Housing in south London seen from above. Photo: Getty
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Five signs the London property bubble is reaching unsustainable proportions

It's not difficult to see that London is facing a house price bubble. It's harder to say when it might pop.

Ed Conway is Economics Editor of Sky News. This article first appeared on his website, and is crossposted here with his permission

One of the biggest misconceptions in economics is that it’s difficult to spot a bubble. On the contrary: spotting a bubble is actually pretty easy. The difficult thing is predicting when it’ll go pop.

So let’s not beat around the bush. London is facing a house price bubble. House prices in the capital are rising at unsustainable rates. On almost every reasonable measure of affordability (we’ll get to them in a second) London property prices are at or beyond what would normally be considered danger levels.

The sensible questions to ask now are: how long the bubble continue inflating, how will it come to an end (a pop or a long period of relative deflation) and whether it will cause systemic financial turmoil elsewhere. It’s these questions the Bank of England’s financial stability team are privately investigating as they watch the rise in regional UK house prices with a mild degree of horror.

Evidence of bubbly activity in London’s property is nothing new. We first reported on the growing gulf in house prices about a year and a half ago. About six months ago our update showed that the affordability levels in the capital were at unprecedented levels (of unaffordability).

Since then, things have only become even more pronounced. Let’s run through the evidence.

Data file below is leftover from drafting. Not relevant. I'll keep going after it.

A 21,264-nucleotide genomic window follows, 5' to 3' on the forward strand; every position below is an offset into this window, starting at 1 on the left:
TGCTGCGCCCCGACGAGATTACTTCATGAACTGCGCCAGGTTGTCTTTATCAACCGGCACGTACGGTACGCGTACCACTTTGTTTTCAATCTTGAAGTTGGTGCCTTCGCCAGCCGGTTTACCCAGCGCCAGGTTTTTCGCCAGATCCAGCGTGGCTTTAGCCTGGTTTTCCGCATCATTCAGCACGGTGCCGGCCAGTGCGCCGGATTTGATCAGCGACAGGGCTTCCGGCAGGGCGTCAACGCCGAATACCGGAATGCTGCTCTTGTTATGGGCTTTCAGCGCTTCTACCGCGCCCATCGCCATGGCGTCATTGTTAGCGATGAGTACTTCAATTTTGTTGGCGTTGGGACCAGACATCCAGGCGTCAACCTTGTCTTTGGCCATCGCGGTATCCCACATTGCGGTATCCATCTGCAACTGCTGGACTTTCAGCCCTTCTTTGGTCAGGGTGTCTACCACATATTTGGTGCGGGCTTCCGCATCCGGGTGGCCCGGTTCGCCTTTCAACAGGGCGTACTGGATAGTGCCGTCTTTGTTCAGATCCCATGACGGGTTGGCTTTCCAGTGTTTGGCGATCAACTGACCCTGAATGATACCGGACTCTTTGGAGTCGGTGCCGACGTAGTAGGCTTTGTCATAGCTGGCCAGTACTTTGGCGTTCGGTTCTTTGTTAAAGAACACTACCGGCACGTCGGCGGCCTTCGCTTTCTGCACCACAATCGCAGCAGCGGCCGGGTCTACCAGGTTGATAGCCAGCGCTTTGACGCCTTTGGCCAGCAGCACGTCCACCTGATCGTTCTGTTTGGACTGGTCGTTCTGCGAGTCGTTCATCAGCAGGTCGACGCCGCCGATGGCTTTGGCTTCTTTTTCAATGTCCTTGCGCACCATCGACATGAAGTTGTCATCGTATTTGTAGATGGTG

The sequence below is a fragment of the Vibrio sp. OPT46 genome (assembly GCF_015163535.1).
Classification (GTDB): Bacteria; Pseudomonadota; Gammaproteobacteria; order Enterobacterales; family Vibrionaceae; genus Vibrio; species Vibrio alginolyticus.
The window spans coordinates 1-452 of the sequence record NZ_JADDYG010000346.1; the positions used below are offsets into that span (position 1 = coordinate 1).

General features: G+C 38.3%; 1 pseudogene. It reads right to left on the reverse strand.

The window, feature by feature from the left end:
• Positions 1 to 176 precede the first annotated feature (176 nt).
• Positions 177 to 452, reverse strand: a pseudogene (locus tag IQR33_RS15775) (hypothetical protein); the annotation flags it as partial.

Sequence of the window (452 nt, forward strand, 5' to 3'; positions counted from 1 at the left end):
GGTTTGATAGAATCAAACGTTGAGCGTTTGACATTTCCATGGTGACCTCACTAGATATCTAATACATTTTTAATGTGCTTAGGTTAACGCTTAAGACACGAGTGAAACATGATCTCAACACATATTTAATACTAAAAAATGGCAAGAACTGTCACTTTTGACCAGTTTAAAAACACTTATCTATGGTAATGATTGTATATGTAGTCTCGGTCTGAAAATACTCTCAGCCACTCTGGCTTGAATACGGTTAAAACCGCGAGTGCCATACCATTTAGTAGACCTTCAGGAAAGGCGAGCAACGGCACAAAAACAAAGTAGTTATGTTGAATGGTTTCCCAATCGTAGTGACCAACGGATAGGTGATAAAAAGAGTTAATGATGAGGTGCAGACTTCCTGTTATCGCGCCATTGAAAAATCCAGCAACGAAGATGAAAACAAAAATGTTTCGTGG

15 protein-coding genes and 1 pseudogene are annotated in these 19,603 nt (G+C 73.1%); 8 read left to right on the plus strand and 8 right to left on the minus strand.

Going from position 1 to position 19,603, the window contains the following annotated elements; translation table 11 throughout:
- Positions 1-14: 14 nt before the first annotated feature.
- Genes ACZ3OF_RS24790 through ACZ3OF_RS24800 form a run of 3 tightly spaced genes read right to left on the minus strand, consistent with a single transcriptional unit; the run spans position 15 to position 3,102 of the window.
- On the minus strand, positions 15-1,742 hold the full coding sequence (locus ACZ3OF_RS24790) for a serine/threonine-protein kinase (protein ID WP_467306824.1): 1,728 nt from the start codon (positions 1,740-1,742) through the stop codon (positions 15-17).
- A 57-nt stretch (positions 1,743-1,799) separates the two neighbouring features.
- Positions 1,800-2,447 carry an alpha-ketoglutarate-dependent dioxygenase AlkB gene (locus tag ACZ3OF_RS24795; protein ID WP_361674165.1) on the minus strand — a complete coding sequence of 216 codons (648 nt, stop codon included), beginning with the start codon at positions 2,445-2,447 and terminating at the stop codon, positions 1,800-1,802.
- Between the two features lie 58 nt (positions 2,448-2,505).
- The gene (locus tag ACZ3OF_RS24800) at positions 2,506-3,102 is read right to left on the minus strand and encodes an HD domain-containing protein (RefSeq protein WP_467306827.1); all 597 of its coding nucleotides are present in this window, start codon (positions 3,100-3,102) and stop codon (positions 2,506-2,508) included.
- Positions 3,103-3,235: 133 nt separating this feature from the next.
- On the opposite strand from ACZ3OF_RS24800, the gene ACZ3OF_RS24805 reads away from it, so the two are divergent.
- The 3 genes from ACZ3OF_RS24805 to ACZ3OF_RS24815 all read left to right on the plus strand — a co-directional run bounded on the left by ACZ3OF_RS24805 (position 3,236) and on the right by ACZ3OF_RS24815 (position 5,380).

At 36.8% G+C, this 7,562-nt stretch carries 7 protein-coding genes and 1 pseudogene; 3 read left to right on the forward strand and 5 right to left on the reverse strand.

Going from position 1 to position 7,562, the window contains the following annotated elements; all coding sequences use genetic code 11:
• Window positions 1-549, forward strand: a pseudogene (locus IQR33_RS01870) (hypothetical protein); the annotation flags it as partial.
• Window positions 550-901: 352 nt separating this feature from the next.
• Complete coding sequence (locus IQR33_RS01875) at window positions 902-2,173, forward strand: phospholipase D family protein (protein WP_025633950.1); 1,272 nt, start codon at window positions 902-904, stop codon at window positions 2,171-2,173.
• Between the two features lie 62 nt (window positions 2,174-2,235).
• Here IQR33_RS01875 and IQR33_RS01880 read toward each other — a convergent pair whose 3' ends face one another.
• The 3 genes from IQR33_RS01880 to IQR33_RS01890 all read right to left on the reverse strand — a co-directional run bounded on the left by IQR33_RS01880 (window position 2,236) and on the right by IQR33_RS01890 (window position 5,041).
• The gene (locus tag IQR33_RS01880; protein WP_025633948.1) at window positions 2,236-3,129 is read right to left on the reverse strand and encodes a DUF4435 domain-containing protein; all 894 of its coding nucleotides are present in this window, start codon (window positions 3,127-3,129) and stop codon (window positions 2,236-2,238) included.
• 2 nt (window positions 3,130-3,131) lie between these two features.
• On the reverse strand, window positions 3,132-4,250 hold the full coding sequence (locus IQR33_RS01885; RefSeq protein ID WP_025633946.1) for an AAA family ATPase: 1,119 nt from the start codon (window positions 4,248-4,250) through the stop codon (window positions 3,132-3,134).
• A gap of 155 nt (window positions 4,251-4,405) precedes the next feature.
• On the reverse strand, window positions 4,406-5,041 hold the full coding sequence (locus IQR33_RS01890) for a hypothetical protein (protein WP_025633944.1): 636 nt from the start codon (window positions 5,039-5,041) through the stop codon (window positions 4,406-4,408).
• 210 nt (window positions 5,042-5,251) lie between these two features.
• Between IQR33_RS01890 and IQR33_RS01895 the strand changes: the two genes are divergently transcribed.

1. Prices are rising very fast

Nationwide have reported that house prices in London are rising at a rate of more than 18 per cent – the highest rate since 2003. According to the building society the gap between London and the rest is greater than it has ever been before (though it was at a historic level even before the latest iteration of its survey).

2. Prices rises are no longer just in “prime” areas

What’s particularly interesting about the numbers is that what previously looked a lot like a well-contained bubble in prime London property prices (eg the smart parts of town where overseas investors are particularly keen to buy) has spread out into other parts of the capital. Just look at the table below: the biggest increases were in Brent and Lambeth, rather than Westminster and Hammersmith & Fulham. Though Kensington & Chelsea prices are excluded from the Nationwide numbers, Land Registry data suggest house price growth has slowed there too.

However, rising prices are not, on their own, evidence of a bubble. Prices in Manchester were also rising by around 18 per cent over the past year. What makes London different is the performance of house prices in comparison with peoples’ ability to afford them. Now, there are a few ways to judge whether house prices are at sustainable levels. One is to compare them to the rise in other prices around the economy – in other words working out the real level of house prices, adjusted for inflation.

On this basis (see the above chart, which looks at real vs absolute prices in the London market since 1988), London house prices are still a touch below the levels they reached in late 2007. The recent rise looks far less pronounced. The important thing to note, however, is that remain considerably higher than they were in previous decades.

This is a useful yardstick, but a far better measure of affordability is to compare house prices with people’s earnings – after all, their capacity to afford a home will depend in large part on how much they earn. On this measure, the disparity between London and the rest (and, for that matter, history) is striking.

4. House prices vs earnings are at historic highs

According to this chart, house prices in London are now more unaffordable (compared to earnings) than ever before in recent statistical history. It’s often thought that the “safe” level for house prices vs earnings is about three times, and that once you get beyond four times you’re moving into difficult territory. These numbers show that for the first time, the average London house price is now eight times the average first-time buyer’s salary.